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Fresh Spring: The Free Methodist Stream of Wesleyan Holiness, 1860–1890

When the Holiness movement swept into the Methodist Episcopal Church, renewal generated both revival and unrest. The Free Methodist Church was birthed by people determined to remain faithful to Wesley’s vision of Christian perfection.
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By the time the Free Methodist Church (FMC) was formally established in 1860, the forces that led to its formation had been gaining momentum for quite some time. Benjamin Titus “B.T.” Roberts was ordained for ministry in the Genesee (New York) Conference of the Methodist Episcopal Church (MEC) in 1850—the same year he heard Phoebe Palmer preach on holiness at a camp meeting. And he never recovered! He later wrote of the experience:

“I deliberately gave myself anew to the Lord, to declare the whole truth as it is in Jesus and to take the narrow way. The blessing came. The Spirit fell on me in an overwhelming degree. I received a power such as I had never felt before. This consecration has never been taken back.”

Roberts was certainly not alone among Methodist Episcopal clergy to encounter and embrace Holiness renewal, but there were countervailing forces also at work in the Conference. As time went on, two main factions emerged: the “Nazarites,” reformers like Roberts who contended for personal and social holiness, and the “Buffalo Regency,” establishment power brokers who defended the status quo.

Challenges to Status Quo and Establishment of the Free Methodist Church

Unfortunately, the status quo appeared opposed to the liberating, empowering work of the Holy Spirit among the poor and socially marginalized, including slaves, immigrants, and women. As Methodism had spread after the American Revolution, the MEC, like the young nation where it was founded in 1784, had prospered. By the middle of the 19th century, preferential treatment for the fashionable and well-to-do was becoming entrenched, most conspicuously (but not only) in the pew rental system. Those who could afford to sit in church, did. Those who could not, stood at the back. For Roberts and other Nazarites, rented pews were emblematic of a Methodism that had lost its way as a movement powered by the gospel of Christ, which is “good news to the poor” (see Luke 4:18).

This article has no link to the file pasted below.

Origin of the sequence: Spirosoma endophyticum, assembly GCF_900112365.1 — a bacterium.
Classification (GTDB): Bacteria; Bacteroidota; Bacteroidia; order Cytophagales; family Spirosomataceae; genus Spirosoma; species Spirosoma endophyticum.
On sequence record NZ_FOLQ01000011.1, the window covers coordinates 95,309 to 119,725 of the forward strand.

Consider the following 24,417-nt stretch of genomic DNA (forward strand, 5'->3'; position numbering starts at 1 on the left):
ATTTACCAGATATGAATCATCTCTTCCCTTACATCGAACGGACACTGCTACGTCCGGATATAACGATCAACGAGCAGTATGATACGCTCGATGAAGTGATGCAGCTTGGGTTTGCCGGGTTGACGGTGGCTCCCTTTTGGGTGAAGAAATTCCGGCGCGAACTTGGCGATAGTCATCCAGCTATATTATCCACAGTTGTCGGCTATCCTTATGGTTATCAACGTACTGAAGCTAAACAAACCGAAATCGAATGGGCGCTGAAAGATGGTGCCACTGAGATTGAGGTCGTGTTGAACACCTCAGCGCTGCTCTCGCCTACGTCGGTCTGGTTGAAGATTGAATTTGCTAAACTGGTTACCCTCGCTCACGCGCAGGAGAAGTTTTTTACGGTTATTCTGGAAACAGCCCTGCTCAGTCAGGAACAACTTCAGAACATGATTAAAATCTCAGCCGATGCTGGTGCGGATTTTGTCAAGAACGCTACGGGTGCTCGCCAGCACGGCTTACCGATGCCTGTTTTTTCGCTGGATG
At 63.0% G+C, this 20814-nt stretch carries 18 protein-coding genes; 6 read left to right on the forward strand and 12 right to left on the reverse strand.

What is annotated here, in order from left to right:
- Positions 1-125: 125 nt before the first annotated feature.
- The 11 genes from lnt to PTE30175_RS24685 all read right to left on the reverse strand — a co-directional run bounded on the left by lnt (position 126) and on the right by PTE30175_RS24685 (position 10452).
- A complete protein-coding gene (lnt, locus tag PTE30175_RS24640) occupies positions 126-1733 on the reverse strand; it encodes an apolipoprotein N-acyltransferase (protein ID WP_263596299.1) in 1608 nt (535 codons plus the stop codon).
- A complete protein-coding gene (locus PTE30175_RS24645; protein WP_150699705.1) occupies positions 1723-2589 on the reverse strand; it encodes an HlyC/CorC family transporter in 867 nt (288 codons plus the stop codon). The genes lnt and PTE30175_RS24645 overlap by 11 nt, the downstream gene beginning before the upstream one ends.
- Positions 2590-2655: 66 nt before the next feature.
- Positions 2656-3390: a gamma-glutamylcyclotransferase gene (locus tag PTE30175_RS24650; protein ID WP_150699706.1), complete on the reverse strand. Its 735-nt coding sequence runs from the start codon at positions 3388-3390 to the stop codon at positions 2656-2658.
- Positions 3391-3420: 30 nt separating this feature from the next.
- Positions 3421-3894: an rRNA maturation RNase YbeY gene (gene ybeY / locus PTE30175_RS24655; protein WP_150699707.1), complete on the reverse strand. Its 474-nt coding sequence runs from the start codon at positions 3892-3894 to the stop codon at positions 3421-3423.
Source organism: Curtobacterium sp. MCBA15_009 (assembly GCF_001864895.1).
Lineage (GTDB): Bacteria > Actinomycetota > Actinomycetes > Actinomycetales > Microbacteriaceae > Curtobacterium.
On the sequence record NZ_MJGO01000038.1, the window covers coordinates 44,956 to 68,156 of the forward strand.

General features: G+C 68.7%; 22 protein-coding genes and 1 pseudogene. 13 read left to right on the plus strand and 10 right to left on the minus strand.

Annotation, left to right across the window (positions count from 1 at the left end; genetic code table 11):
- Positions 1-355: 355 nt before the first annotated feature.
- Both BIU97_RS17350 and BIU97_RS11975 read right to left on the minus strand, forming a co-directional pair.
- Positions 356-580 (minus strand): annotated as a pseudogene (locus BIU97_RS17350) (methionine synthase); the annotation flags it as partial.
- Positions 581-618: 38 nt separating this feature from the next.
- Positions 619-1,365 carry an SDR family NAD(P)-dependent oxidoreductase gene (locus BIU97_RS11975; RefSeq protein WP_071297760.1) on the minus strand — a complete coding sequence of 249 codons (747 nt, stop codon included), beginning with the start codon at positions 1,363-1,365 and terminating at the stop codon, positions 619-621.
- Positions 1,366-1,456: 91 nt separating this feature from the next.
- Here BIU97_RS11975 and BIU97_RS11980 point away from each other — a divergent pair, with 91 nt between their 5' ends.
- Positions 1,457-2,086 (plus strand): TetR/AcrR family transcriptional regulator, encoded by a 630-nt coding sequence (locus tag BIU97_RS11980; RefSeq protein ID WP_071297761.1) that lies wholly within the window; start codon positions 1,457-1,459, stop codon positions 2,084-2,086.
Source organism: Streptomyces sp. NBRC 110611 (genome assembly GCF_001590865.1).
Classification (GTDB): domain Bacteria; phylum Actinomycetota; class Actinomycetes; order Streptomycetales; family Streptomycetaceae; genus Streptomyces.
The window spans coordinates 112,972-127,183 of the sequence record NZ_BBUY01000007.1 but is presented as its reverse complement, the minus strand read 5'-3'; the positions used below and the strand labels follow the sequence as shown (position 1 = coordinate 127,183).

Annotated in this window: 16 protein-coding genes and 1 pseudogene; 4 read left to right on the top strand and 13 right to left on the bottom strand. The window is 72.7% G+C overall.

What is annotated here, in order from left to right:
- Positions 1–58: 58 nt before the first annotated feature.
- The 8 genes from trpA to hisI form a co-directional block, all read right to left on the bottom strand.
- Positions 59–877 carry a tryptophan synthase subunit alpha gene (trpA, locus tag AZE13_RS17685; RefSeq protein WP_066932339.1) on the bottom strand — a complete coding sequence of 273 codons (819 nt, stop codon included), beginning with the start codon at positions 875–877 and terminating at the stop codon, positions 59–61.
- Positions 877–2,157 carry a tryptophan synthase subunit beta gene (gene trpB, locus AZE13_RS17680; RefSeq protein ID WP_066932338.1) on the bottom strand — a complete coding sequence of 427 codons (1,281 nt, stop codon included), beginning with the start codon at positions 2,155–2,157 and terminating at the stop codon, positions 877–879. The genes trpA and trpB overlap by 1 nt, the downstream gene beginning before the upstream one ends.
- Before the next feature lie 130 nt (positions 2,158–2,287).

It appears, from contemporaneous accounts, that the Nazarites intended their reforms—including freedom for slaves, freedom in worship, and freedom from wealthy and powerful interests—to be implemented in the stream of faith they already called home. But Roberts and the clergy and laity who shared his views were expelled from the Methodist Episcopal Church in 1858.

Once it became clear that the MEC leadership would not relent, a new Methodist denomination was born on August 23, 1860, in Pekin, New York, with B.T. Roberts as its first general superintendent.

Holiness as the Core Doctrine of the Free Methodist Church

From day one, the doctrine of holiness was the Free Methodist Church’s passion, purpose, and mission. As Leslie R. Marston, Senior Bishop in the 1950s, wrote in his magisterial history of the FMC, “From the event of its founding, the touchstone of Free Methodism’s doctrinal integrity has been its faithfulness to the Wesleyan witness to entire sanctification.” The priorities of the FMC’s first generation reflect this singular focus.


The FMC’s first Book of Discipline, published in 1862, declared, “The provisions of the gospel are for all. The ‘glad tidings’ must be proclaimed to every individual of the human race.” And Free Methodists accepted the mandate. Free Methodism moved west into Michigan and Illinois in the 1860s; into Ohio, Minnesota, Iowa, Wisconsin, and Missouri in the 1870s; into Canada, Kansas, Colorado, Texas, Oklahoma, South Dakota, and California in the 1880s; and Kentucky, Tennessee, Arizona, and Washington in the early 1890s.


Along the path of their western migration, Free Methodists established both churches and schools. B.T. Roberts was a preacher and an educated public intellectual, and sought to unite, in the words of Charles Wesley, “learning and vital piety” in Free Methodism’s DNA. Spring Arbor, Greenville, Seattle Pacific, and Azusa Pacific Universities, among others, were all founded in the first three decades of the FMC.


Free Methodists sought to follow the Spirit’s leading in their lives but also in their public worship. Roberts wrote, “We do not fear any of the spiritual manifestations of the Spirit of God. . . . What we want is not noisy meetings, not still meetings—but the SPIRIT OF THE LIVING GOD in all our worshiping assemblies.” In the early days, a prohibition against instrumental music reflected the egalitarian conviction that everyone must be included in public expressions of worship, not just professional musicians.

Empowered Laity

If the Holy Spirit works in each person’s life to sanctify them for holy service—a core tenet of Free Methodist doctrine—then lay members should have authority, along with the ordained clergy, to lead and guide the church. From its beginnings, the FMC was (and still is) governed by conferences equally balanced between clergy members and laity.

Concern for the Poor

Both as an expression of their solidarity with the poor and to protest what they saw as the MEC’s worldliness, Free Methodists rejected personal luxuries such as fine clothing and jewelry. David L. McKenna, President Emeritus of Asbury Theological Seminary, wrote this about the FMC: “The foundational doctrine of entire sanctification and the denominational discipline of simplicity cannot be ends in themselves. Rather, they are the spiritual means to the social end of Christlike compassion for the poor.” Holiness, in B.T. Roberts’ view, is never only personal; it is always for the sake of “the least of these.”

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